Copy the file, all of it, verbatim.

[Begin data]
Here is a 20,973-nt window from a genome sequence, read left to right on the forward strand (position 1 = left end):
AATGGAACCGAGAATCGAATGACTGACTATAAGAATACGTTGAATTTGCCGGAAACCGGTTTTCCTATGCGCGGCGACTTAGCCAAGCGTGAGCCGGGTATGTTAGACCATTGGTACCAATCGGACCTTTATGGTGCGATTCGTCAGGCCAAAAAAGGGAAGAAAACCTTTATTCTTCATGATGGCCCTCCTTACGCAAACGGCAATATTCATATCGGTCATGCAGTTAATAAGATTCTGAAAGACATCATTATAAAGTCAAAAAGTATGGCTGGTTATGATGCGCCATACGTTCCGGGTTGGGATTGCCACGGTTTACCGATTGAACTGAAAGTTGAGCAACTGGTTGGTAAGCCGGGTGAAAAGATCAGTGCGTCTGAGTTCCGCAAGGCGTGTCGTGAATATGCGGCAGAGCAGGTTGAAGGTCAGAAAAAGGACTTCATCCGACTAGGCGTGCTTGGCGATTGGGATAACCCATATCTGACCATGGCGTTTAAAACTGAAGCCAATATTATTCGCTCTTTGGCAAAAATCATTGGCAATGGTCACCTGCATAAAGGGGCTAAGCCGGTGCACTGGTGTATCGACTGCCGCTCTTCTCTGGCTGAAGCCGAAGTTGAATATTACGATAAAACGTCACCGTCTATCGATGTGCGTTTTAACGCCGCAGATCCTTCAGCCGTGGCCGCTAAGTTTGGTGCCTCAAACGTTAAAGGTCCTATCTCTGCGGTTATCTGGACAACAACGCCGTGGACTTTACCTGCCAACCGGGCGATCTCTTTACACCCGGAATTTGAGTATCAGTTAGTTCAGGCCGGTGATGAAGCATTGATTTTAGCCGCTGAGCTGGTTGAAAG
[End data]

Here is a 20,973-nt window from a genome sequence, read left to right on the forward strand (position 1 = left end):
AATGGAACCGAGAATCGAATGACTGACTATAAGAATACGTTGAATTTGCCGGAAACCGGTTTTCCTATGCGCGGCGACTTAGCCAAGCGTGAGCCGGGTATGTTAGACCATTGGTACCAATCGGACCTTTATGGTGCGATTCGTCAGGCCAAAAAAGGGAAGAAAACCTTTATTCTTCATGATGGCCCTCCTTACGCAAACGGCAATATTCATATCGGTCATGCAGTTAATAAGATTCTGAAAGACATCATTATAAAGTCAAAAAGTATGGCTGGTTATGATGCGCCATACGTTCCGGGTTGGGATTGCCACGGTTTACCGATTGAACTGAAAGTTGAGCAACTGGTTGGTAAGCCGGGTGAAAAGATCAGTGCGTCTGAGTTCCGCAAGGCGTGTCGTGAATATGCGGCAGAGCAGGTTGAAGGTCAGAAAAAGGACTTCATCCGACTAGGCGTGCTTGGCGATTGGGATAACCCATATCTGACCATGGCGTTTAAAACTGAAGCCAATATTATTCGCTCTTTGGCAAAAATCATTGGCAATGGTCACCTGCATAAAGGGGCTAAGCCGGTGCACTGGTGTATCGACTGCCGCTCTTCTCTGGCTGAAGCCGAAGTTGAATATTACGATAAAACGTCACCGTCTATCGATGTGCGTTTTAACGCCGCAGATCCTTCAGCCGTGGCCGCTAAGTTTGGTGCCTCAAACGTTAAAGGTCCTATCTCTGCGGTTATCTGGACAACAACGCCGTGGACTTTACCTGCCAACCGGGCGATCTCTTTACACCCGGAATTTGAGTATCAGTTAGTTCAGGCCGGTGATGAAGCATTGATTTTAGCCGCTGAGCTGGTTGAAAG